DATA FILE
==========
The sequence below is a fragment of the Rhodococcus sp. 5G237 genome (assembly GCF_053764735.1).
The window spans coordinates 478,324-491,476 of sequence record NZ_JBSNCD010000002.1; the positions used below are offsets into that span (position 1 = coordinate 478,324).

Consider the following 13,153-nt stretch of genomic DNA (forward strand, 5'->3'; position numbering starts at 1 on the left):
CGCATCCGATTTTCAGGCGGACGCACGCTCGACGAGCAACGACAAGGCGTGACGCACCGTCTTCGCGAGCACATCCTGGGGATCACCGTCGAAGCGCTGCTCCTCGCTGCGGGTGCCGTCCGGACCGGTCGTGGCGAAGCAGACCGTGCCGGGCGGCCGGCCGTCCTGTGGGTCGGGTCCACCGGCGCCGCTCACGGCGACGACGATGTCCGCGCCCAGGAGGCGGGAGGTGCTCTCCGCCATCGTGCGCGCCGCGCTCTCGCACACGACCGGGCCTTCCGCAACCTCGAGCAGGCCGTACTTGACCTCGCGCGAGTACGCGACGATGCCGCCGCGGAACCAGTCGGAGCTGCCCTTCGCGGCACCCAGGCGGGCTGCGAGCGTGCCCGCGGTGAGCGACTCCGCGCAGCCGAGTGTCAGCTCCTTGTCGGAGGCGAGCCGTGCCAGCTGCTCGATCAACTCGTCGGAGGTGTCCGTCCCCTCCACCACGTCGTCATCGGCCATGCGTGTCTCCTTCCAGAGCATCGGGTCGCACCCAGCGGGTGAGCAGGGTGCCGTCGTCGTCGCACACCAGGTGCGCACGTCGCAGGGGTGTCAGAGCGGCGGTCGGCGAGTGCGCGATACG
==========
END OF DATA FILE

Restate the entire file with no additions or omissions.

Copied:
The sequence below is a fragment of the Rhodococcus sp. 5G237 genome (assembly GCF_053764735.1).
The window spans coordinates 478,324-491,476 of sequence record NZ_JBSNCD010000002.1; the positions used below are offsets into that span (position 1 = coordinate 478,324).

Consider the following 13,153-nt stretch of genomic DNA (forward strand, 5'->3'; position numbering starts at 1 on the left):
CGCATCCGATTTTCAGGCGGACGCACGCTCGACGAGCAACGACAAGGCGTGACGCACCGTCTTCGCGAGCACATCCTGGGGATCACCGTCGAAGCGCTGCTCCTCGCTGCGGGTGCCGTCCGGACCGGTCGTGGCGAAGCAGACCGTGCCGGGCGGCCGGCCGTCCTGTGGGTCGGGTCCACCGGCGCCGCTCACGGCGACGACGATGTCCGCGCCCAGGAGGCGGGAGGTGCTCTCCGCCATCGTGCGCGCCGCGCTCTCGCACACGACCGGGCCTTCCGCAACCTCGAGCAGGCCGTACTTGACCTCGCGCGAGTACGCGACGATGCCGCCGCGGAACCAGTCGGAGCTGCCCTTCGCGGCACCCAGGCGGGCTGCGAGCGTGCCCGCGGTGAGCGACTCCGCGCAGCCGAGTGTCAGCTCCTTGTCGGAGGCGAGCCGTGCCAGCTGCTCGATCAACTCGTCGGAGGTGTCCGTCCCCTCCACCACGTCGTCATCGGCCATGCGTGTCTCCTTCCAGAGCATCGGGTCGCACCCAGCGGGTGAGCAGGGTGCCGTCGTCGTCGCACACCAGGTGCGCACGTCGCAGGGGTGTCAGAGCGGCGGTCGGCGAGTGCGCGATACG